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University of Minnesota and Vikings Working to Ban R-word From NFL Matchup

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The University of Minnesota, in conjunction with the Minnesota Vikings, is working to eradicate the Washington football team’s name at their November 2 match up with the Vikings in the university’s stadium..

Last month, Rep. Betty McCollum (D-MN), wrote a letter to Zygi Wilf, the Vikings’ owner asking him to keep the R-word from being used in “promotional and game date materials and public address announcements” during the game on November 2 -- which is the first time in the season that the teams will play against each other -- and she copied the university’s president Eric Kaler.

McCollum also said in the letter that the university’s stadium was built with funding from the Shakopee Mdewakanton Sioux and argued that the university has a non-discrimination policy.

Kaler wrote McCollum back and said that he agreed that the name is offensive and needs to be replaced. He also said that the university does not “have specific authority over NFL team behaviors or the Minnesota Vikings schedule” but that they would work with the Vikings to “make every effort to eliminate the use of Washington’s team name” from their game.

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Meanwhile, Lester Bagley, the Vikings executive vice president of public affairs, released this statement, which was posted onDeadspin:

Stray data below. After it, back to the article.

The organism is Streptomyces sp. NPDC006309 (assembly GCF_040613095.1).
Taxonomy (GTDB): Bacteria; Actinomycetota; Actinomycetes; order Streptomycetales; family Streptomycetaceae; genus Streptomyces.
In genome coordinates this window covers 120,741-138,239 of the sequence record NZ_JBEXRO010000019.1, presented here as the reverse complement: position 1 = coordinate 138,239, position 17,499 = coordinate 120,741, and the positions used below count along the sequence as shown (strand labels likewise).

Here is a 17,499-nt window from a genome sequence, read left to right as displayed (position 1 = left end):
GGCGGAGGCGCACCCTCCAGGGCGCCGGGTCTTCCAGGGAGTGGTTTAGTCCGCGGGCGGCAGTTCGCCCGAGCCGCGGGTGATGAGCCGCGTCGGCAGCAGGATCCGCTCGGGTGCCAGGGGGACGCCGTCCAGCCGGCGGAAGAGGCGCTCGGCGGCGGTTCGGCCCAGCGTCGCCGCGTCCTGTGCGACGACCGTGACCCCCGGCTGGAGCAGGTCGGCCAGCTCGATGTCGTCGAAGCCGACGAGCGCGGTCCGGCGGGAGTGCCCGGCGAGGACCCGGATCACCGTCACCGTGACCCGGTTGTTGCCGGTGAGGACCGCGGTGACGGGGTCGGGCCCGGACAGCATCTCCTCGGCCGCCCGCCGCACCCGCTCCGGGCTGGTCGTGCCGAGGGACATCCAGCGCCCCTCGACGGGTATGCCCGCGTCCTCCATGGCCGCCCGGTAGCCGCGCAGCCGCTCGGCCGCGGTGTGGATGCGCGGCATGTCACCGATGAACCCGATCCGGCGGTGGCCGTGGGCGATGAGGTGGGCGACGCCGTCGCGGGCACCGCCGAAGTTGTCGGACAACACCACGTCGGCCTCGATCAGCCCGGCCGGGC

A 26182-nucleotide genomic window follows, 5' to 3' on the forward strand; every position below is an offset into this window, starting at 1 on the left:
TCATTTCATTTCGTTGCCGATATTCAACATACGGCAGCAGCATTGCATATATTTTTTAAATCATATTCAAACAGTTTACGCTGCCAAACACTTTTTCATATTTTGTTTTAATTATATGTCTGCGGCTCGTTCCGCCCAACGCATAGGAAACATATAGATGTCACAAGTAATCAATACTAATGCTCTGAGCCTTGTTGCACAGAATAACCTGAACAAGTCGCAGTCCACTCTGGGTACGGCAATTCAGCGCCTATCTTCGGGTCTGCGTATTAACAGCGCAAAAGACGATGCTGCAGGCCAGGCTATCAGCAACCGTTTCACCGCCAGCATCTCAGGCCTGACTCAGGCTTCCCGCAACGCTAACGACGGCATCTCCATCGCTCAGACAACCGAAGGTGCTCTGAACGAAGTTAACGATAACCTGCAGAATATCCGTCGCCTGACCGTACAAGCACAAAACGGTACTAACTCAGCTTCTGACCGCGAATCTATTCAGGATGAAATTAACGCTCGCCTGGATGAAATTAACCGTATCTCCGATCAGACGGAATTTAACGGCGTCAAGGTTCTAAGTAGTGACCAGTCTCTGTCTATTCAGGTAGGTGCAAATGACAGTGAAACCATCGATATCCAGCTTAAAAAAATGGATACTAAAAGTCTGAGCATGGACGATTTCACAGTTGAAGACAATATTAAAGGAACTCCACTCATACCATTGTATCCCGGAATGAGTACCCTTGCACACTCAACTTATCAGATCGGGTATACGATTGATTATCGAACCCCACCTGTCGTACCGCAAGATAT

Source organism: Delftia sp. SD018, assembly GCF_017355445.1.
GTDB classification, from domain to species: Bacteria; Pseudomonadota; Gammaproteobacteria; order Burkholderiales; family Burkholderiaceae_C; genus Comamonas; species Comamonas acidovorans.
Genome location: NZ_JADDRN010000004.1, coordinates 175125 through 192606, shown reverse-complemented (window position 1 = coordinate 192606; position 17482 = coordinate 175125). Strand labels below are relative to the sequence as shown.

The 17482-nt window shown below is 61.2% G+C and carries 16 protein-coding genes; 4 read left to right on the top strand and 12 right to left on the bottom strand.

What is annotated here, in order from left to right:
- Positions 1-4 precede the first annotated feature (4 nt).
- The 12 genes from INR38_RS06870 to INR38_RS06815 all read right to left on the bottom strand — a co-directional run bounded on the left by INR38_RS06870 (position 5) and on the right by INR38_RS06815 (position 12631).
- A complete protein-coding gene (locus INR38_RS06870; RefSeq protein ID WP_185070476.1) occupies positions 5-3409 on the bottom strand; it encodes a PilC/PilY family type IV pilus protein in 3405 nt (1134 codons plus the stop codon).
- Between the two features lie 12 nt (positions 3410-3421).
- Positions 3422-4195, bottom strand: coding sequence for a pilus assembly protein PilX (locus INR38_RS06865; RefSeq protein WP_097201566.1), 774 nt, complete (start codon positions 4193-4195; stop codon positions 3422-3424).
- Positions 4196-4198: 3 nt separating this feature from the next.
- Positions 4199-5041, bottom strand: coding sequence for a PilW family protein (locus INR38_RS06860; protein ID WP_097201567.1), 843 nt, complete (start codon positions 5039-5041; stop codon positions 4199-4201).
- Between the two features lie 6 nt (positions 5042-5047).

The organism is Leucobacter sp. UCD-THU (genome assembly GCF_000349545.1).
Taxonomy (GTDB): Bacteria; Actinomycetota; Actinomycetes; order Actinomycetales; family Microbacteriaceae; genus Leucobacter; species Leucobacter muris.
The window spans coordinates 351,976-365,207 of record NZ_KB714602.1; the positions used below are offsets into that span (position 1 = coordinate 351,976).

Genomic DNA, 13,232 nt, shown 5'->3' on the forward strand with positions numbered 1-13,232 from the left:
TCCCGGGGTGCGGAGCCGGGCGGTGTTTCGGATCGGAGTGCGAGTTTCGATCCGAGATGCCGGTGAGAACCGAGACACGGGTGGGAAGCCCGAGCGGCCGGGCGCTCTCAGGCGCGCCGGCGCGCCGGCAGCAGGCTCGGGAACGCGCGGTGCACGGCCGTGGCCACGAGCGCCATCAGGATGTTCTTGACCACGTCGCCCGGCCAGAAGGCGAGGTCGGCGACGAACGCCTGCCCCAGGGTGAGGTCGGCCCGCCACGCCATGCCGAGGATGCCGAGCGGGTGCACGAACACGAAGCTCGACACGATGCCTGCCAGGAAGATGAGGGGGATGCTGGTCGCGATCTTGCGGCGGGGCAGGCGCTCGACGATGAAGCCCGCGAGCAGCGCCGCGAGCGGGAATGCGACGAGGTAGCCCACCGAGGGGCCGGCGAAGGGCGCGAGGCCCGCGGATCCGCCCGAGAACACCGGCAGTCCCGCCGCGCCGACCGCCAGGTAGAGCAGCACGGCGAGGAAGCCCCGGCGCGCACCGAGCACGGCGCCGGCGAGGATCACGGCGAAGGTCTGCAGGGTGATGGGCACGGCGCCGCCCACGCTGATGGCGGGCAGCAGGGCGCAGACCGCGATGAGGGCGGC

Lester Bagley, the Vikings' executive vice president of public affairs, said Wednesday night that the team is still deciding how it will handle the college's request to eliminate the use of the Redskins' name for the Nov. 2 game. He said Vikings and school officials met once on the issue, in late July at the university, but plan on further talks between now and November.

"We take the issue very seriously, but we're just getting ready for our season and we've been very focused on training camp and the preseason, and to be honest, we don't have a game plan for our Nov. 2 game versus Washington," Bagley said.

According to the Washington Post, Redskins spokesman Tony Wyllie said Wednesday night that the team disagrees with the school’s effort to ban the name at the game. “We have met many native Americans from Minnesota who agree with our position and feel we are using the term correctly and honorably,” he said.

While the Vikings are waiting for their new stadium to be built, the team will play all of their home games at the University of Minnesota. According to the Associated Press, the Vikings pay $250,000 to the university to host each game.